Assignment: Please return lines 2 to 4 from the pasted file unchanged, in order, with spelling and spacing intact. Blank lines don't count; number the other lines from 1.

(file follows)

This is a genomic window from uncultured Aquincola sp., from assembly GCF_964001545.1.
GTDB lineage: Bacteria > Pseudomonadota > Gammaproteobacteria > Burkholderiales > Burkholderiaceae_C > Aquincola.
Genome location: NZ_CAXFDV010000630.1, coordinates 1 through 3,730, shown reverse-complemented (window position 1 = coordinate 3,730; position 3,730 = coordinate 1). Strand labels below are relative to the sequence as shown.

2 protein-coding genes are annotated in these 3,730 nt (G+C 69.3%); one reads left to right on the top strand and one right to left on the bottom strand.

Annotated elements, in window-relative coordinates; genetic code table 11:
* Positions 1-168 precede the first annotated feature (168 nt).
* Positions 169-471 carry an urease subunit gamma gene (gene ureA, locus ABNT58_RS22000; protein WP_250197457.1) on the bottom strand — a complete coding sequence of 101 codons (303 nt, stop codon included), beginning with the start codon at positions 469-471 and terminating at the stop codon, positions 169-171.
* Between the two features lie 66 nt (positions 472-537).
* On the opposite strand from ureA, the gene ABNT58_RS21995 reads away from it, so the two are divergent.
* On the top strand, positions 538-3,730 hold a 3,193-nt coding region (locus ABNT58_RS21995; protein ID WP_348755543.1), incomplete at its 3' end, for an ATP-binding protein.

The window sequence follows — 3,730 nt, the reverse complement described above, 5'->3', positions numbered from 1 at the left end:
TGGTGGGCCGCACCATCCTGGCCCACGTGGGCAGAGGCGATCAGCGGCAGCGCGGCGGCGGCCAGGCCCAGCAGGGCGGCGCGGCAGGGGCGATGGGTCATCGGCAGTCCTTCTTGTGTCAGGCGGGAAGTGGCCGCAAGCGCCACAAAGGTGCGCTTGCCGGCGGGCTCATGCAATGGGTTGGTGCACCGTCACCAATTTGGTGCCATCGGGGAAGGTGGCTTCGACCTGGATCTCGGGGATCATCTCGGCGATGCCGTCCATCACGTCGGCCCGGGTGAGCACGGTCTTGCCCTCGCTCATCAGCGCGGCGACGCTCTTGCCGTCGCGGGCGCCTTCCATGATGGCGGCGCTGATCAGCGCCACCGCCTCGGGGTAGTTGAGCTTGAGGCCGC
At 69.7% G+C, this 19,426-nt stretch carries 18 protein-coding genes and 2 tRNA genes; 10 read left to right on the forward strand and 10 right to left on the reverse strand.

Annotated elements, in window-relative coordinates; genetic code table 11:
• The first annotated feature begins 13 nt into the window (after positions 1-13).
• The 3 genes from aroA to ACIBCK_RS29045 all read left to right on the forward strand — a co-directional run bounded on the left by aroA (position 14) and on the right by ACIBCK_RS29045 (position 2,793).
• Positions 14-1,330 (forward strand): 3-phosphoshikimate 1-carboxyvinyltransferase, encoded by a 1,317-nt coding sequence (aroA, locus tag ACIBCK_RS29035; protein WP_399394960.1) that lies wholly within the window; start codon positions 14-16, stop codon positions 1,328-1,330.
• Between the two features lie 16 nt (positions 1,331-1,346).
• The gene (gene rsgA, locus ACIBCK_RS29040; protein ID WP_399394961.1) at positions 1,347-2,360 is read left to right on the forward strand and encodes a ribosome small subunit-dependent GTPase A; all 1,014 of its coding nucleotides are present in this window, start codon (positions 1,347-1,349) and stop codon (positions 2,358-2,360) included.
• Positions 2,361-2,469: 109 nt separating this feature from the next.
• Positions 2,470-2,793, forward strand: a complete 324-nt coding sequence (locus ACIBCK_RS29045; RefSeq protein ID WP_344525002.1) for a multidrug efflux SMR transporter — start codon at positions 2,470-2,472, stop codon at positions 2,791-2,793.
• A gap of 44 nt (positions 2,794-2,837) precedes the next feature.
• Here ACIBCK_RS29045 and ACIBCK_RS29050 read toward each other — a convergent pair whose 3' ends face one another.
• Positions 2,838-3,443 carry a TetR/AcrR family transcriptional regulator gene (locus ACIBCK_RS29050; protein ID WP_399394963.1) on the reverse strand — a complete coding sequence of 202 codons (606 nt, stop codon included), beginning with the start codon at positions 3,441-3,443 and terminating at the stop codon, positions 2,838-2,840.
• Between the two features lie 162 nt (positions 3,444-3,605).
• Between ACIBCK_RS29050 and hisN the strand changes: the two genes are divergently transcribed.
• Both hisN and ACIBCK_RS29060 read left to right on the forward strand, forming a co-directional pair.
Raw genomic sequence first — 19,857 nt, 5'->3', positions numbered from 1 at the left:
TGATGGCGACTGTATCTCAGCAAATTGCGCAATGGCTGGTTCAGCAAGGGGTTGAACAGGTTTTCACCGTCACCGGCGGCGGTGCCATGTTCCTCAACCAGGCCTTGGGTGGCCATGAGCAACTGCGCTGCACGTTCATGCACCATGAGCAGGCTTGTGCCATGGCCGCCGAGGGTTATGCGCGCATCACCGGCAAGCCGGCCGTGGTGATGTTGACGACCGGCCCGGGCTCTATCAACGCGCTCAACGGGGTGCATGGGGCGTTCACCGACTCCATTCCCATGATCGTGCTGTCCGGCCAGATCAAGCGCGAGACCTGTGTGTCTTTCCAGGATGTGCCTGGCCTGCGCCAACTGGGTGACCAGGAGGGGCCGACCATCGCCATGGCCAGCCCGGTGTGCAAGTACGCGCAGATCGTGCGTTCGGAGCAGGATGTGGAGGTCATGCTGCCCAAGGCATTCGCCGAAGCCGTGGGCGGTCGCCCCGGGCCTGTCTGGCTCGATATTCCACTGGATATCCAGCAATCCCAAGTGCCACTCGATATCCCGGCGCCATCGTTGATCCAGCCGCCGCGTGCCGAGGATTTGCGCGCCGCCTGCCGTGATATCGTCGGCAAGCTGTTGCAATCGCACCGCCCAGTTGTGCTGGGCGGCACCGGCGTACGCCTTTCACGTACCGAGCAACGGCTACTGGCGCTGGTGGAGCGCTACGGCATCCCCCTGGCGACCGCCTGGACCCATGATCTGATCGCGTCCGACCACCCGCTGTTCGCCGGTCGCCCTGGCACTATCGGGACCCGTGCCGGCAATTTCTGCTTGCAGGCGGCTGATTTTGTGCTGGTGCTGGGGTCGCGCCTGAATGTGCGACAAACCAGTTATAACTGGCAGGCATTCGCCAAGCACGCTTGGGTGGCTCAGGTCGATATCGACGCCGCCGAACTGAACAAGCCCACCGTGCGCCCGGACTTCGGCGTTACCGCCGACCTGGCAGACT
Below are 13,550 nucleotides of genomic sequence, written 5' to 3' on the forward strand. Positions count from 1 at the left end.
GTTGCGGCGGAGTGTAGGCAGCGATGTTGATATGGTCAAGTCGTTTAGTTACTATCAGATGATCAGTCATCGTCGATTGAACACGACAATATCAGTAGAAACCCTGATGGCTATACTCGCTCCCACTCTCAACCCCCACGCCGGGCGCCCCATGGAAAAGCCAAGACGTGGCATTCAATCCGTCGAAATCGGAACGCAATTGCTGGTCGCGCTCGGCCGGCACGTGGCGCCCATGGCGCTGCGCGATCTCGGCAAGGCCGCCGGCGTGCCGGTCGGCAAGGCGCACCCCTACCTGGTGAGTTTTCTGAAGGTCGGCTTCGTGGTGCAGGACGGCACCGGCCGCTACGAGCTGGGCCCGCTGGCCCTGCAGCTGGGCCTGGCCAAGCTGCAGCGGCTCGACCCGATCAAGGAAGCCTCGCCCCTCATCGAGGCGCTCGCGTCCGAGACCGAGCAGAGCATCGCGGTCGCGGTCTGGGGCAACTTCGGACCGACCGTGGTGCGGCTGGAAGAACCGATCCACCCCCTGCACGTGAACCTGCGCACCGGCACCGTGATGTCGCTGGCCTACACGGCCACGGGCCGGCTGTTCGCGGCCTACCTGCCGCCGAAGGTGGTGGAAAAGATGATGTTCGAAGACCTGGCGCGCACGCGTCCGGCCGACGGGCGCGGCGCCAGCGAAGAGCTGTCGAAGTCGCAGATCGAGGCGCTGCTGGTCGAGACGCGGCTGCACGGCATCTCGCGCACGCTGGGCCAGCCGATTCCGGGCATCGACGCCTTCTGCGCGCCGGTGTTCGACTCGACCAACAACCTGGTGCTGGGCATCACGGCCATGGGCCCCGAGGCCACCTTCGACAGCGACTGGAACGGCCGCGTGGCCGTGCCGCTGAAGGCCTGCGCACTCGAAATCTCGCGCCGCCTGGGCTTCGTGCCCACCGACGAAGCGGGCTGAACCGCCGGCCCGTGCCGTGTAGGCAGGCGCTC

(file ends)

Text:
GTDB lineage: Bacteria > Pseudomonadota > Gammaproteobacteria > Burkholderiales > Burkholderiaceae_C > Aquincola.
Genome location: NZ_CAXFDV010000630.1, coordinates 1 through 3,730, shown reverse-complemented (window position 1 = coordinate 3,730; position 3,730 = coordinate 1). Strand labels below are relative to the sequence as shown.

2 protein-coding genes are annotated in these 3,730 nt (G+C 69.3%); one reads left to right on the top strand and one right to left on the bottom strand.